3. Note that multiple percentage rates may apply if your portfolio is very large and the platform’s charges are tiered, so you may need to work this out. []

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{ 36 comments… add one }
  • 1 vanguardfan February 18, 2014, 10:24 am

    still can’t subscribe to comments without making one 😉
    Useful article, am anticipating useful comments too!

  • 2 dlp6666 February 18, 2014, 10:46 am

    When I first clicked on this article I was hoping to see at least a link to the totally brilliant spreadsheet that I think it was ‘Snowman’ had posted in a comments section elsewhere.

    It enables us to enter the values etc. of our portfolio/anticipated trades etc. and automatically populates to update with the various platform’s costs making it a doddle to compare.

    With his/her full permission and collaboration, would it please be possible to adapt/incorporate that spreadsheet into this (or perhaps another) ‘official’ Monevator article?

    Many thanks!

  • 3 gadgetmind February 18, 2014, 10:59 am

    I wouldn’t move for £20 pa but I’ll be saving £400 pa for my ISA, £150 pa for my wife’s ISA, and £125 pa for my wife’s SIPP by moving from HL to BestInvest.

    Fortunately, my SIPP is already with BestInvest (I had the HL paperwork done but not sent when they introduced their £2pcm tracker fees!) as it woould cost me £1250+ pa more to hold this with HL.

    Note that BestInvest are only this cheap for us as they will leave us on the fixed custody fees (which are also having VAT removed!) as long as we move from trackers to ETFs.

  • 4 Aidan February 18, 2014, 12:55 pm

    I second snowman’s spreadsheet as a great tool, please link it somewhere. I think it is a mistake to think that you should select a single “best” platform for all your investment types, which is what the article suggests; especially with a SIPP in the mix. Each investment type should be tested individually against each platform.

  • 5 Jumper February 18, 2014, 3:23 pm

    @gadgetmind – Make sure you have factored the (known) trading costs, the (obscured) bid-offer spread and the (unknowable) possible loss from time out of the markets into your decision to move from funds to ETFs.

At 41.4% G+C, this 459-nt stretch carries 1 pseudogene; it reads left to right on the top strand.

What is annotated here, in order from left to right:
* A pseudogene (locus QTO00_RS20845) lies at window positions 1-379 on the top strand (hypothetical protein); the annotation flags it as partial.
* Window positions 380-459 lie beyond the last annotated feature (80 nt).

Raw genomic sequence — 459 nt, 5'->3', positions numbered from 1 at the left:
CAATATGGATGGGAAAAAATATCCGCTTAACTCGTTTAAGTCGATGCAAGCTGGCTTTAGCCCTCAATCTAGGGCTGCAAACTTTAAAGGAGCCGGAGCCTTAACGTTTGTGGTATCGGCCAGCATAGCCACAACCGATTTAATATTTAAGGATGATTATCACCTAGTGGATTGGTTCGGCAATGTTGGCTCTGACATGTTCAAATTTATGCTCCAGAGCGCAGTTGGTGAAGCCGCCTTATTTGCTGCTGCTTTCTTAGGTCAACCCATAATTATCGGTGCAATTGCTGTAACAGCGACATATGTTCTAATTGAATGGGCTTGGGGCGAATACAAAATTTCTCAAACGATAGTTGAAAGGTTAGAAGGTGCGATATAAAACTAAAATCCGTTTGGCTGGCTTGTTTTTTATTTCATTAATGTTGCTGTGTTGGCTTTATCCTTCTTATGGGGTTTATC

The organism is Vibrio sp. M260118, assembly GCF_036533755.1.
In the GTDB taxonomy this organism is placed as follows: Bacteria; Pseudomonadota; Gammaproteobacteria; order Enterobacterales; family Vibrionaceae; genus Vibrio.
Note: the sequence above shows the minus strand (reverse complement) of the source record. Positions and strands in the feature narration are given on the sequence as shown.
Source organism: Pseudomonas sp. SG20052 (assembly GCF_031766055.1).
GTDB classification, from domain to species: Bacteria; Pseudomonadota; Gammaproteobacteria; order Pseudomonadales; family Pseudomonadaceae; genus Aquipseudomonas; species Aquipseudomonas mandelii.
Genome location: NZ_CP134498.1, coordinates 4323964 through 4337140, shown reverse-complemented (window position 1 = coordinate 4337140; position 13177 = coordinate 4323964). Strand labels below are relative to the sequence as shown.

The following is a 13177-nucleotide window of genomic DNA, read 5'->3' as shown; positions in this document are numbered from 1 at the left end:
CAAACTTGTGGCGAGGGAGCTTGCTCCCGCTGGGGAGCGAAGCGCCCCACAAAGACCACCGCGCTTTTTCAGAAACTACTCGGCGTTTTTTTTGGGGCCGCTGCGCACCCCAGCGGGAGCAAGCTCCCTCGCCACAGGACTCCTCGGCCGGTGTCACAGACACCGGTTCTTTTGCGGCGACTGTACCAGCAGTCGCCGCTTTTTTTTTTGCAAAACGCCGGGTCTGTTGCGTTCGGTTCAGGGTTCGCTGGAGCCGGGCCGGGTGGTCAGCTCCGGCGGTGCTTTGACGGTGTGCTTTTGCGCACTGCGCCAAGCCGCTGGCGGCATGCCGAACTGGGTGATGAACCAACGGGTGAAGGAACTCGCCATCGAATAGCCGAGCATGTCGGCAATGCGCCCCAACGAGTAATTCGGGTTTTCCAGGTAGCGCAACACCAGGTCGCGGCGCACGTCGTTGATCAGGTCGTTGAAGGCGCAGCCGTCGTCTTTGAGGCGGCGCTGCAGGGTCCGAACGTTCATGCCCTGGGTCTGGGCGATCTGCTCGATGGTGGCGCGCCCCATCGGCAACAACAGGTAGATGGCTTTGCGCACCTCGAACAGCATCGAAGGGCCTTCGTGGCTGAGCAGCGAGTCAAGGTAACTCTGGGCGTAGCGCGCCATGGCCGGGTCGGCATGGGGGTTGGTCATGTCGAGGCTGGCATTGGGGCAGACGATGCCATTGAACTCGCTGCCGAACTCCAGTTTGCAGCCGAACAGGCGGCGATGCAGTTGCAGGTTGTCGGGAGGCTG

I am in a similar position to you, but because of all of these, and in particular the last one, I decided I would rather move to a flat fee provider than uproot my entire portfolio just to satisfy a platform’s odd requirements. As a wise commenter once wrote, platforms are “entirely fungible middlemen”…

  • 6 dawn February 18, 2014, 3:57 pm

    many thanks again mr accumulator for your helpful, enlightening and simply put clear advice. we are lucky to have you.

  • 7 Paul February 18, 2014, 5:08 pm

    Thank you, TA. I only wonder if I am able to make TD waive their exit fees for me.

  • 8 Learner February 18, 2014, 5:18 pm

    From the Telegraph “campaign” article linked at the end:

    “In an early victory, one fund shop – TD Direct – will scrap all charges for Isa savers who leave for a competitor, The Telegraph can disclose.”

  • 9 premierfella February 18, 2014, 5:43 pm

    One of the things that gets in the way of me returning to TD Direct is that they seem to have a problem with plain English.

    In their new pricing, and if taking your ISA away to a competitor from them is indeed now subject to no charge (other than residual ISA administration fee if due) why on earth not just say that clearly in the new rates and charges. As they’ve written them, you could still be left thinking that switching your entire Plan away to a competitor would come under “Stock Withdrawal” (charge for plan transfer to another ISA provider applies) rather than “Account Closure” (free) given that I can’t be the only one who would read account closure as, well, closing the account rather than transferring the entire ISA out.

    (I’m assuming that the charges from 14FEB14 are the ones the Telegraph is referencing and that the free transfer isn’t a subsequent change to the new charges, and that the Telegraph aren’t mistaken).

  • 10 Under The Money Tree February 18, 2014, 6:14 pm

    Very timely post….I began to build a xls this morning to review the best place for my SIPP!

  • 11 Paul February 18, 2014, 6:53 pm

    @Learner
    Thank you, this is great news. Apart from their percentage based fees which soon will be too much for me I quite like them after all.

  • 12 Jonny February 19, 2014, 7:54 pm

    Useful article, am anticipating useful comments too!

    ^^ 🙂

  • 13 Bob February 19, 2014, 9:37 pm

    Thanks for continuing to beat the drum on this….you are prompting me to act.

    As a 34 year old with 100k in an ISA, 150k in a SIPP + regular contributions to both, I can’t stomach the forthcoming uncapped percentage fees with HL. I’m somewhat of a reluctant leaver given their good website and service – in fact, if they had retained their capped fee even £50-100 p.a. above some of their fixed fee competitors, I would probably stay put – particularly given the heartache associated with the in specie transfer to them in the first place. Nonetheless as you say…..the compounded savings are eye-watering.

    Whilst they claim to be competitive for those with ‘average’ portfolios (apparently around £50K) I can’t help but think that those with larger pots will now be leaving in hoards…….

    I’m tempted to stick around to see how their new low-cost trackers look but with them still subject to the uncapped 0.45% annual management fee (up to £250k) they can’t be considered ‘low cost’ in my opinion.

    Now all I need to do is decide on which fixed fee provider to go to…and place a tight-stopped short on HL 🙂